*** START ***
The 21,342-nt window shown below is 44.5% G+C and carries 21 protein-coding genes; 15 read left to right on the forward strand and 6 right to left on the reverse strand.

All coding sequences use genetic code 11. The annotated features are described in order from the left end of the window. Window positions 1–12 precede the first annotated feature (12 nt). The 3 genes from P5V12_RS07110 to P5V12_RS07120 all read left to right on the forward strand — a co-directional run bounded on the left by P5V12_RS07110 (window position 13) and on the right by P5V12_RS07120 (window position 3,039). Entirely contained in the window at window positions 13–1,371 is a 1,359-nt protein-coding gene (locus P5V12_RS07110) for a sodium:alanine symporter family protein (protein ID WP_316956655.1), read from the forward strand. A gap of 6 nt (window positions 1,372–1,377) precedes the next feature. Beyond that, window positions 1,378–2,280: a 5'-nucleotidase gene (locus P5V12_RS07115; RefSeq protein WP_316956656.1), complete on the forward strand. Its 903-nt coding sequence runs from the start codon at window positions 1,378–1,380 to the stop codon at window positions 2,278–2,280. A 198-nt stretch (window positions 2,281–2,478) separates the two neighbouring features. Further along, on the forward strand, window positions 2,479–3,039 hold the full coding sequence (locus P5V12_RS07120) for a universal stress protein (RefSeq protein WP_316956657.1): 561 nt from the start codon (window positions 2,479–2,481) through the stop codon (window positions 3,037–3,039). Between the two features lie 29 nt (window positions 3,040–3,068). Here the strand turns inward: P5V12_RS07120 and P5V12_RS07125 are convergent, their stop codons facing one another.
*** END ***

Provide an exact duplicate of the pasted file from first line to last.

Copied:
The 21,342-nt window shown below is 44.5% G+C and carries 21 protein-coding genes; 15 read left to right on the forward strand and 6 right to left on the reverse strand.

All coding sequences use genetic code 11. The annotated features are described in order from the left end of the window. Window positions 1–12 precede the first annotated feature (12 nt). The 3 genes from P5V12_RS07110 to P5V12_RS07120 all read left to right on the forward strand — a co-directional run bounded on the left by P5V12_RS07110 (window position 13) and on the right by P5V12_RS07120 (window position 3,039). Entirely contained in the window at window positions 13–1,371 is a 1,359-nt protein-coding gene (locus P5V12_RS07110) for a sodium:alanine symporter family protein (protein ID WP_316956655.1), read from the forward strand. A gap of 6 nt (window positions 1,372–1,377) precedes the next feature. Beyond that, window positions 1,378–2,280: a 5'-nucleotidase gene (locus P5V12_RS07115; RefSeq protein WP_316956656.1), complete on the forward strand. Its 903-nt coding sequence runs from the start codon at window positions 1,378–1,380 to the stop codon at window positions 2,278–2,280. A 198-nt stretch (window positions 2,281–2,478) separates the two neighbouring features. Further along, on the forward strand, window positions 2,479–3,039 hold the full coding sequence (locus P5V12_RS07120) for a universal stress protein (RefSeq protein WP_316956657.1): 561 nt from the start codon (window positions 2,479–2,481) through the stop codon (window positions 3,037–3,039). Between the two features lie 29 nt (window positions 3,040–3,068). Here the strand turns inward: P5V12_RS07120 and P5V12_RS07125 are convergent, their stop codons facing one another.